Last updated on July 3rd, 2020 at 07:21 pm
Clam Pass beach is a worth discovering for its beauty and the fun offered by its tidal flow
Few outside of Naples know about this hidden beach, which may appear to be the private beach of a posh resort. But it’s not — it’s a Collier County park. And while I live five minutes from Fort Lauderdale beach, I think Clam Pass Park is so special I have driven across the state for a day at this beach.
Clam Pass Park is tucked away behind the Naples Grande Beach Resort. That’s how I discovered it, on a weekend getaway when we stayed at the resort on a summer rate sale.
There are a few assets that set this beach apart from the other spectacular Naples beaches (and they are all excellent.)
First, I love how you reach the beach — it feels like the start of an adventure. You can walk or take a free tram from the parking lot down a three-quarters-mile long boardwalk through a mangrove forest.
Then, from the shady mangrove tunnel, you emerge on a sunny day to a beach with sand that is blindingly white and water impossibly turquoise. But that’s not the only thing we love about Clam Pass Park.
The pass itself is a narrow river-like opening in the mangroves, shallow enough an adult can stand at the center except at the highest tide. If you hop into the waters of the pass, you are gently swept away by the tide. If the tide is coming in, you float into a shallow mangrove-fringed lagoon. If the tide is going out, you float out into the Gulf, which remains shallow for a great distance.
It’s a natural “lazy river” adventure, where the pull and depth of the water is safe but still fun. (The currents in larger passes can be extremely dangerous, making Clam Pass Park a unique experience. It’s the smallest, shallowest pass on the coast.)
Parents should note that the pull of the tide still can be strong and children should be closely supervised. We’ve been here when the current pulled us well into the mangrove lagoon and it was a challenge to swim against it. There is no lifeguard in this section of the beach.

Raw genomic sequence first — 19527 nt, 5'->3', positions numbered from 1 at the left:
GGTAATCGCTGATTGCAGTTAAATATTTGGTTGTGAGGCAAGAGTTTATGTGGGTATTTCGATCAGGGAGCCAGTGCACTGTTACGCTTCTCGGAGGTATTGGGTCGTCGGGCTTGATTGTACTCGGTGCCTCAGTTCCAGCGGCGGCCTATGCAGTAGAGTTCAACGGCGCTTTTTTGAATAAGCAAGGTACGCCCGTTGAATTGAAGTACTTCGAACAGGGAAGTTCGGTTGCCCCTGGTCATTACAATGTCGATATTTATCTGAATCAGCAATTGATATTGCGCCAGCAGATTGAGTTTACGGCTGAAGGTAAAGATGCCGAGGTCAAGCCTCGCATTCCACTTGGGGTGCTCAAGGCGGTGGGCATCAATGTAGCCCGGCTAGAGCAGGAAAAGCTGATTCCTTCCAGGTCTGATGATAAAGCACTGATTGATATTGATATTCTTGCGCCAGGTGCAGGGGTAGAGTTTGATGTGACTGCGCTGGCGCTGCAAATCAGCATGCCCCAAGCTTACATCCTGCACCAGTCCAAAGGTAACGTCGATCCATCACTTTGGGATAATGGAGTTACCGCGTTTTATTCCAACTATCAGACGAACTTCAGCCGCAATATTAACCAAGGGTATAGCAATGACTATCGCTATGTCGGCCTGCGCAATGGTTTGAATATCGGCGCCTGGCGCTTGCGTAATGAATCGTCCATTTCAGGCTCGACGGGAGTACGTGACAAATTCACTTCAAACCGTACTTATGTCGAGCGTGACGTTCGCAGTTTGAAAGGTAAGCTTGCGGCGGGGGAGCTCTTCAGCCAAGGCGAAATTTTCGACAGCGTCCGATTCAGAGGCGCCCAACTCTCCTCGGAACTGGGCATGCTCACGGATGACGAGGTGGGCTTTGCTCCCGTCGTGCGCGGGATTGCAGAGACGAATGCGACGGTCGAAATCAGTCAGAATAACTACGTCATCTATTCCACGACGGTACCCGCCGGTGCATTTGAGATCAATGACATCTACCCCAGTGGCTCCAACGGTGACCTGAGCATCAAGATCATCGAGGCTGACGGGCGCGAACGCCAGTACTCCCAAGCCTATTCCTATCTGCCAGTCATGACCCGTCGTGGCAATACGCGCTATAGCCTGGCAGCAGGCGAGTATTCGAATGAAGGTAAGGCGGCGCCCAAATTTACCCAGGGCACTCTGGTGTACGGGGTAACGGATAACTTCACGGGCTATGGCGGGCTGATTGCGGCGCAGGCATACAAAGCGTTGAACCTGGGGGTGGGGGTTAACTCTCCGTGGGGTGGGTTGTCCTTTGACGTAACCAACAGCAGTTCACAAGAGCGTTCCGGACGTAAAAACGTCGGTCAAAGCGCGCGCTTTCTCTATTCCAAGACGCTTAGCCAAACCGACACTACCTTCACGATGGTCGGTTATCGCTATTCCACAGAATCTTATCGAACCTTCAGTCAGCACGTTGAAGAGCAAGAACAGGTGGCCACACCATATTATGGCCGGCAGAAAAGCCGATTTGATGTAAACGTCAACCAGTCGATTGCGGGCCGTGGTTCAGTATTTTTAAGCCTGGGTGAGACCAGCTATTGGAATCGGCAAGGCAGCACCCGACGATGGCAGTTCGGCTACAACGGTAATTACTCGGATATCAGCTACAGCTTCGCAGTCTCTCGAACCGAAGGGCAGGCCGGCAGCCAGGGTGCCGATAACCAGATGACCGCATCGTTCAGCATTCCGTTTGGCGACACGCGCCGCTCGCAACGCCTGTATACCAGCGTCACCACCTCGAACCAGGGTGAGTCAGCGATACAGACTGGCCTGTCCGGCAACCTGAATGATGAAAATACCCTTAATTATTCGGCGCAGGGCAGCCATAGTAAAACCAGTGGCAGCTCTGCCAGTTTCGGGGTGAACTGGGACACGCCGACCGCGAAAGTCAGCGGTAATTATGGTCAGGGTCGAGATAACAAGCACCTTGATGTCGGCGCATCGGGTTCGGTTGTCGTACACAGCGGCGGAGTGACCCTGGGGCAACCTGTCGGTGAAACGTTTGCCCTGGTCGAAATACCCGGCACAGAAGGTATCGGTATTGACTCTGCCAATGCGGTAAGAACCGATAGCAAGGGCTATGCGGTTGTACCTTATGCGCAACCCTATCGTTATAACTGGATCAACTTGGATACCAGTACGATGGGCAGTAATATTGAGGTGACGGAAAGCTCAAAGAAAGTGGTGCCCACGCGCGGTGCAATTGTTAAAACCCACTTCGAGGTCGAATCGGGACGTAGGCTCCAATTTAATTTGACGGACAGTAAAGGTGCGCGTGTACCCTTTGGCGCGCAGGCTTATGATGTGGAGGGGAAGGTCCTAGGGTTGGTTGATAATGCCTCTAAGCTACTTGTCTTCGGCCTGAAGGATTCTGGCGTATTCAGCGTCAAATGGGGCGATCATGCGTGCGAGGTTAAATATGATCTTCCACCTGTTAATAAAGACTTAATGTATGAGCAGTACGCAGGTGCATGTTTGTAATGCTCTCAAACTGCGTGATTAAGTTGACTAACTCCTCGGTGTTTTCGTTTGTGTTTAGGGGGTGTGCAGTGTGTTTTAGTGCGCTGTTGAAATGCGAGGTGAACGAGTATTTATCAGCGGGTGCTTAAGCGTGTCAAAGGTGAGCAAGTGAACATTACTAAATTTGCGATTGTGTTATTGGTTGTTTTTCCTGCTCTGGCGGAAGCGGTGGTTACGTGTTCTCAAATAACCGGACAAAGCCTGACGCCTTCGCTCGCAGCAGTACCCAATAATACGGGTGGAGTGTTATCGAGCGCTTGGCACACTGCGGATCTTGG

On the other side of the pass, the beach stretches on for miles, lined with seagrape trees and foliage. Visitors thin out after a short distance, so if you dream of having a beach to yourself, this is for you. We held our towels and camera over our head as we waded across the pass. Then we explored the long, natural beach, which we had virtually to ourselves.
We also explored the mangrove lagoon area, wading through shallow water to dead-ends, where fiddler crabs scurried as we approached.
Because this is the beach for the Naples Grande Beach Resort, regular folks benefit from exceptional amenities intended for hotel guests. There’s a little cafe with sandwiches and drinks, and not outrageously priced. A concession stand rents chairs, umbrellas, Hobie cats and more.
Parking at Clam Pass Park is $8, and there are 175 spaces that can fill up.
Clam Pass Park
Seagate Drive and Crayton Road, Naples
Hours: 8 a.m. to sundown
Phone: (239) 252-4000
Things to do in Naples near Clam Pass Park
- Kayaking or canoeing: Koreshan State Historic Park on the Estero River, the Imperial River in Bonita Springs, the Cocohatchee and Water Turkey Bay from Delnor-Wiggins Pass State Park.
- Beach, kayaking and manatees in winter: Lovers Key State Park
- Bicycling: A great way to sample beaches is by bike in old Naples.
- Naples Bird Rookery Swamp: Hiking, biking and wildlife.
- Koreshan State Historic Park: Beautiful spot, fascinating history of an early Florida cult
- More great beaches nearby: Barefoot Beach
- Corkscrew Swamp Sanctuary: Exquisite cypress swamp, boardwalk, birds and wildlife.
Camping and places to stay
- Camping: Collier Seminole State Park, Koreshan State Park
- Lodging: We’ve stayed at Cove Inn on Naples Bay, which offers reasonably priced hotel rooms and efficiencies in a 1970s vintage hotel in a marina. It made a great base for bicycling around old Naples. when you might get a deal. We also got a fabulous deal and stayed at the Naples Grande Beach Resort one weekend, which is how we discovered Clam Pass Park in the first place — it’s the beach that serves this hotel. It’s a grand place, particularly off-season